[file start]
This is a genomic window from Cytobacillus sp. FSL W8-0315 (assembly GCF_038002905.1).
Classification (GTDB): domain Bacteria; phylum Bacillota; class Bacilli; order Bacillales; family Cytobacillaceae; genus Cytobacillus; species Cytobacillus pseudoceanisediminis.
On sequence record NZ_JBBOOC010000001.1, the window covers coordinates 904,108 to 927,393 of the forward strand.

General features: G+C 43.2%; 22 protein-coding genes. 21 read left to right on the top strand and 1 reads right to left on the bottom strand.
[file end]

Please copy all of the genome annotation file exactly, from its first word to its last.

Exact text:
This is a genomic window from Cytobacillus sp. FSL W8-0315 (assembly GCF_038002905.1).
Classification (GTDB): domain Bacteria; phylum Bacillota; class Bacilli; order Bacillales; family Cytobacillaceae; genus Cytobacillus; species Cytobacillus pseudoceanisediminis.
On sequence record NZ_JBBOOC010000001.1, the window covers coordinates 904,108 to 927,393 of the forward strand.

General features: G+C 43.2%; 22 protein-coding genes. 21 read left to right on the top strand and 1 reads right to left on the bottom strand.